We confess that we are all by nature sinful and unclean. We have sinned in thought, word, and deed. We deserve nothing but God’s eternal wrath and punishment. But, He sent His Son Jesus to take on human flesh and die in our place for the forgiveness of sins. We are justified by God’s grace through faith alone. We receive faith through the preaching of the Word and the Sacraments, and faith becomes the channel through which we grasp the forgiveness of sins. We neither earn eternal life, nor do we deserve it. We made righteous before God only through the blood of the Lamb, who sets us free through alone.

[1] Martin Luther, Luther’s Works, Vol. 34: Career of the Reformer IV, ed. Jaroslav Jan Pelikan, Hilton C. Oswald, and Helmut T. Lehmann, vol. 34 (Philadelphia: Fortress Press, 1999), 336–337.

[2] The Holy Bible: English Standard Version (Wheaton: Standard Bible Society, 2001), Ro 3:19.

[3] Rom. 3:20.

[4] Rom. 3:21-22.

[5] Gen. 15:6.

[6] Rom. 3:22-23.

[7] Rom. 3:24-25.

[8] Paul Timothy McCain, ed., Concordia: The Lutheran Confessions (St. Louis, MO: Concordia Publishing House, 2005), 263.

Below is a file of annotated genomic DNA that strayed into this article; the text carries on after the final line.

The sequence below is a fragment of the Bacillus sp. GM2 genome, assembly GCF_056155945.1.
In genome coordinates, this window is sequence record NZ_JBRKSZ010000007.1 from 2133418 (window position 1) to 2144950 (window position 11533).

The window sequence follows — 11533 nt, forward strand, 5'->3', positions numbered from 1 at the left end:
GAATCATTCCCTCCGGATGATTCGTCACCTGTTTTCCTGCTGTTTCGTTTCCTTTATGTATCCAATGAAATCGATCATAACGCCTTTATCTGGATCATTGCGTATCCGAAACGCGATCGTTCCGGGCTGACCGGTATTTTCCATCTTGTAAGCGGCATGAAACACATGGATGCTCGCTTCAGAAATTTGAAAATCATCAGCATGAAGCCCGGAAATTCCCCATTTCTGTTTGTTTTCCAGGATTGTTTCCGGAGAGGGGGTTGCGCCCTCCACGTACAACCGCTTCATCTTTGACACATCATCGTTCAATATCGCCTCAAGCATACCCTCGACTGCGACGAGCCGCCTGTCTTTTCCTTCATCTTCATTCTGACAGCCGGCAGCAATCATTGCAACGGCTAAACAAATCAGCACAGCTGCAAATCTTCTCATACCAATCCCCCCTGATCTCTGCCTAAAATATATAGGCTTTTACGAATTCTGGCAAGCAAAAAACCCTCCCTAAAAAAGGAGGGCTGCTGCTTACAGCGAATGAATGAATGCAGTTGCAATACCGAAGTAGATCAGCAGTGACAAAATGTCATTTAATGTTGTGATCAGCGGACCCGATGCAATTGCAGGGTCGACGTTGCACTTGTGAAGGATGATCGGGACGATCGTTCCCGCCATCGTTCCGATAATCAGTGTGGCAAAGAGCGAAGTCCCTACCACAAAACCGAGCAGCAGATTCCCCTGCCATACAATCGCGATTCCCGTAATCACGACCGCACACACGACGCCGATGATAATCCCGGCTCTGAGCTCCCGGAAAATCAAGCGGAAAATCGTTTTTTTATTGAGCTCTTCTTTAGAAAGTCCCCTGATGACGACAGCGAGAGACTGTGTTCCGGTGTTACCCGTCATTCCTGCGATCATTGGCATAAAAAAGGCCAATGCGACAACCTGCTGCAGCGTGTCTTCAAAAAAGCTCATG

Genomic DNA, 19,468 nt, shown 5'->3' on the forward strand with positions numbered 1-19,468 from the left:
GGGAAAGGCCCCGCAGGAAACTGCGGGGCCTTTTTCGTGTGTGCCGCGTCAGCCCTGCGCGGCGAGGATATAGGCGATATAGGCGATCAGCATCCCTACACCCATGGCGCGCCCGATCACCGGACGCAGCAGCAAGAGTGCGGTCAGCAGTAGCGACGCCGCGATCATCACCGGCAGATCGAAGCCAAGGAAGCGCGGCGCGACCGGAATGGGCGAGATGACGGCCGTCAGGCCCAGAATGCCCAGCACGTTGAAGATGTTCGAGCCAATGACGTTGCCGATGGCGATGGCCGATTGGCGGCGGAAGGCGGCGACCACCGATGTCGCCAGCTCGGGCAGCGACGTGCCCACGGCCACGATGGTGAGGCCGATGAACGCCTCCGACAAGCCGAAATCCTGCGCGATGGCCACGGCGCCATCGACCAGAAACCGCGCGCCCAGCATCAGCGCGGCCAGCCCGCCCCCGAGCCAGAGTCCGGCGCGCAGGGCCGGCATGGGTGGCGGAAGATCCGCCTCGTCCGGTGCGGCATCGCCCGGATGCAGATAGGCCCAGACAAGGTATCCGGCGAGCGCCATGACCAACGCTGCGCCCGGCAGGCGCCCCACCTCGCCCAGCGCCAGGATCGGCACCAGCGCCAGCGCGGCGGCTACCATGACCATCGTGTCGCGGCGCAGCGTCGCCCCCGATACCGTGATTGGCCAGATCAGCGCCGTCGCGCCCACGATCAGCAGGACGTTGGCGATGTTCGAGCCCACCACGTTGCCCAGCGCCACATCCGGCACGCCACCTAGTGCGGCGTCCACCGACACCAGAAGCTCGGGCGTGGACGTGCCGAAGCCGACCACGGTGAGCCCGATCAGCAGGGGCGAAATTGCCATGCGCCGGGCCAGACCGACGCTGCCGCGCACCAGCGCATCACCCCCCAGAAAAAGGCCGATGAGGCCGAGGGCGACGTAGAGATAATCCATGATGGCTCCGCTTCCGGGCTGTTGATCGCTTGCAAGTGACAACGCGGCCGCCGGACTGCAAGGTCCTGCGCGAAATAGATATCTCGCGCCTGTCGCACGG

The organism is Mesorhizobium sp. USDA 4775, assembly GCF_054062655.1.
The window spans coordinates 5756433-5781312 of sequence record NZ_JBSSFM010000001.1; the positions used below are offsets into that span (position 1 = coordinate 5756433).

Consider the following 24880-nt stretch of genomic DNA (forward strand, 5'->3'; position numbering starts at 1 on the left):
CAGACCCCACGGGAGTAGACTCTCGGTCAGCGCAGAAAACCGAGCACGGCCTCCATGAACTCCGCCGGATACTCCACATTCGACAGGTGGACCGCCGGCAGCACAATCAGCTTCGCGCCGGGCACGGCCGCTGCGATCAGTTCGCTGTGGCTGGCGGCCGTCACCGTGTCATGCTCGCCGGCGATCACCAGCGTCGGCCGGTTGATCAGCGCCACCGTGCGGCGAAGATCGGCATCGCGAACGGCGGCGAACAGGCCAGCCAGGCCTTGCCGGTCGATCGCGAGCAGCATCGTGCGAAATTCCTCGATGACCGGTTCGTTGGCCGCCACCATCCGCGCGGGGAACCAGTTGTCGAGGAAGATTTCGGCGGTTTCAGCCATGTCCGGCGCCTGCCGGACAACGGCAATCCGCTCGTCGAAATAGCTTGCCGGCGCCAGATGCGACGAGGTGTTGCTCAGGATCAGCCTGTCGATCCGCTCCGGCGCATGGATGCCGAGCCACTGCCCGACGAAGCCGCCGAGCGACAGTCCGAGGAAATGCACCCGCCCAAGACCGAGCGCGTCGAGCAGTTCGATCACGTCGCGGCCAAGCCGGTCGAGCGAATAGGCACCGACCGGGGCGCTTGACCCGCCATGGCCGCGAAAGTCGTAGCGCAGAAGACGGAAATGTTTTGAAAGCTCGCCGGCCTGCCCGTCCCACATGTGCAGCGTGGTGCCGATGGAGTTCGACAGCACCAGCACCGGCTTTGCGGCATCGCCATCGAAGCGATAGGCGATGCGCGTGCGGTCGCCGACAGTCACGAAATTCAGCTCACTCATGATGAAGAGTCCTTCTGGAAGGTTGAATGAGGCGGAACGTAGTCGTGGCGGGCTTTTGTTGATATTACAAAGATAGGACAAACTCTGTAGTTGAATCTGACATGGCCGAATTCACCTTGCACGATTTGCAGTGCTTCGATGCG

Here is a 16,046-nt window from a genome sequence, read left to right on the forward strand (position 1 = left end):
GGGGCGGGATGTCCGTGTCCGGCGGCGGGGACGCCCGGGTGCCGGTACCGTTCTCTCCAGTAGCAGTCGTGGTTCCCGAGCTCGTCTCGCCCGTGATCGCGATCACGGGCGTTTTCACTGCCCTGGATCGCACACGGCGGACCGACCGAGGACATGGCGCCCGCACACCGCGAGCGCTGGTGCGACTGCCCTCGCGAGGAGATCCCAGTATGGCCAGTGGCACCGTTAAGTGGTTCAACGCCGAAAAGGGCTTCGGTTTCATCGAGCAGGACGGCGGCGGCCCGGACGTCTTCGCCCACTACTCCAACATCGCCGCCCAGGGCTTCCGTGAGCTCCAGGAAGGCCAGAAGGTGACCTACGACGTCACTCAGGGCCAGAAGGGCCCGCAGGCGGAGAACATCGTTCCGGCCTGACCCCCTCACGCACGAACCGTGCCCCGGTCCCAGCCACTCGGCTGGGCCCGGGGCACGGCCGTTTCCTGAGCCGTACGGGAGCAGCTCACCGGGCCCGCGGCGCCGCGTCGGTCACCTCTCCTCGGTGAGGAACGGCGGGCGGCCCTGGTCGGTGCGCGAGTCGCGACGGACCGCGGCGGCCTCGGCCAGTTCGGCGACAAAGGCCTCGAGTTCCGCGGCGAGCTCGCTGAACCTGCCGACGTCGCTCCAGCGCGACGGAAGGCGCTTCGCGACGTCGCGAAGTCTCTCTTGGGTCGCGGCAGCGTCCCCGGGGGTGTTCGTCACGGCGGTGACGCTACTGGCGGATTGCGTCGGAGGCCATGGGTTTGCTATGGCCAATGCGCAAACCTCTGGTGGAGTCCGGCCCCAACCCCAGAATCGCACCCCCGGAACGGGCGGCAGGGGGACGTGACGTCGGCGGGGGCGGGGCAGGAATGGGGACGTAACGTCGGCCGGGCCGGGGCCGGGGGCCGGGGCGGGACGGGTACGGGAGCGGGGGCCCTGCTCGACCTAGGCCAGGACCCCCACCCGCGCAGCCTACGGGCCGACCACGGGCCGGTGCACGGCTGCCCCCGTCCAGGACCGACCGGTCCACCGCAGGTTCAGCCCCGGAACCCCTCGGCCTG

Faith And Works?

Text: James 2:1-10, 14-18

We Lutherans are sometimes a fragile bunch, but I love it. Since we’ve finished up our walk through Ephesians in the Epistle readings of the last two months, we now turn to the Book of James – The dreaded James. Some people think it doesn’t even belong in the Bible. After all, isn’t it where we get the verse, “You see that a person is justified by works and not by faith alone”?[1] Yeah, that’s in the chapter we’re looking at today. Doesn’t that just make your Lutheran skin crawl? Martin Luther himself couldn’t decide how he felt about the book. He didn’t go so far as many people think he did; He did not say it doesn’t belong in the Bible, just that it did its job poorly. That was in 1522 and Luther would go back and forth on the topic. As I said, Lutherans are sometimes a fragile bunch.